Have you got your marriage registered under the Special Marriage Act? Here are some reasons why you should do it now
Marriages in India are governed by laws specific to the person’s religion. Usually, people think about having their marriage registered under the Special Marriage Act (SMA), 1954, only when the couple planning matrimony belong to different religions, since the act allows each of them to retain their religion.
The law does not require a Hindu marriage or a Muslim marriage to be registered under the Act. But I would argue that there are many advantages to complete the formality of registration under the Special Marriage Act.
In case of inter-religion marriages, it eliminates any conflict or decision about religion. A Hindu boy can marry a Christan girl and both can maintain their respective religion after their marriage. However, it must be remembered that children born to this couple will get father's religion, by birth, under Indian Law.
The Special Marriage Act, eliminates the need for mandatory religion-specific rituals like the "Saptapadi" for Hindus and "Kabool" or agreement among Muslims. Consequently, even divorce by uttering "Talak" three times in front of a Kazi is not permissible, once a marriage is registered under Special Marriage Act -SMA. A divorce can only be obtained through a decree from the family court.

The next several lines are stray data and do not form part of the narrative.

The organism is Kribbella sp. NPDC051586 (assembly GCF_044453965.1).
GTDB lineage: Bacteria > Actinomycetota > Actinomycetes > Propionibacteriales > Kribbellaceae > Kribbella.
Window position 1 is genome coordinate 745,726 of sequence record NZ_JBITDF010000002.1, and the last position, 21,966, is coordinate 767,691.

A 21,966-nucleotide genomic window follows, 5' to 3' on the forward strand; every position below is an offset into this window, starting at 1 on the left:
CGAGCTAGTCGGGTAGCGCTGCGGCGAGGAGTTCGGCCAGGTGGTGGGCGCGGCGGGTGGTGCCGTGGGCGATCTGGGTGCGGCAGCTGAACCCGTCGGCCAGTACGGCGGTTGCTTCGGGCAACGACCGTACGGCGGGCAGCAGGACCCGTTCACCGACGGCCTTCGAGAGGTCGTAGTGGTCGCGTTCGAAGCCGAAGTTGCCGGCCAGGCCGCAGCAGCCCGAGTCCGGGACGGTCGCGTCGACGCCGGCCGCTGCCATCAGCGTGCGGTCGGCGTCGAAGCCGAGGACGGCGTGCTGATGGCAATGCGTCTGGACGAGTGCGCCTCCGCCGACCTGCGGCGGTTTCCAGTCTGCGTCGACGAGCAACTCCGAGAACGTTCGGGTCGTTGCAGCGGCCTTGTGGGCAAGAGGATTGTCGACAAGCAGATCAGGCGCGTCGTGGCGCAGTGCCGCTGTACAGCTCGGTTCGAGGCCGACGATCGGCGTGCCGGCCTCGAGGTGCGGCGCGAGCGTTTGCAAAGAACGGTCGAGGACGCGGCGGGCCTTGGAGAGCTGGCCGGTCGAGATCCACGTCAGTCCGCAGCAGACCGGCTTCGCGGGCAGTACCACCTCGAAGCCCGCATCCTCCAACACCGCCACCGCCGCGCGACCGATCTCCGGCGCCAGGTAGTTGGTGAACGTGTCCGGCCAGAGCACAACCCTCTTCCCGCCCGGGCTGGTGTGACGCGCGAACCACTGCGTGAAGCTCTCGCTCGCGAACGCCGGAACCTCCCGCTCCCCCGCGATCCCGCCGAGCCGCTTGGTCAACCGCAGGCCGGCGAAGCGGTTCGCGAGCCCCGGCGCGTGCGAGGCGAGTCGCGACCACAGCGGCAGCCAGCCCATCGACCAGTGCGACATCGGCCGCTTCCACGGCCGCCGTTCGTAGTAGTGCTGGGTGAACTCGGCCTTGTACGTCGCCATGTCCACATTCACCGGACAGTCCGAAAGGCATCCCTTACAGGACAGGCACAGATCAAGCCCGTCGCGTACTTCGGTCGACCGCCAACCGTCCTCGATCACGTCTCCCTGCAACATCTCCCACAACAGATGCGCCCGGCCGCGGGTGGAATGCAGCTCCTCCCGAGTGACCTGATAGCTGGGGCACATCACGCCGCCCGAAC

Couples who are already married under the laws governing their respective religions can also get their marriage registered under the SMA. They need to fill Form 16, rather than Form 5 that is applicable to couples who plan to get married.
The process requires filling a form and giving a notice to the Marriage Officer’s office with age, identity and address proof. The marriage has to be registered after a 30-day period but within 90 days of serving the notice. The registration has to be witnessed by three witness, who also have to provide identification proof with photographs these days.
For already married couples who want to register their marriage under the SMA, long after they have started families, the process is similar but with small differences. These couples would fill Form 16 for special marriage registration, which also has provision to include the names of their children with their age on the date of registration. The marriage certificate will include the names of the children and thus becomes a sort of family certificate that is very useful in succession related issues.
Life is uncertain and you never know when the precaution of having registered a marriage under the SMA would help. Consider some of these real life situations. We have changed the names in all examples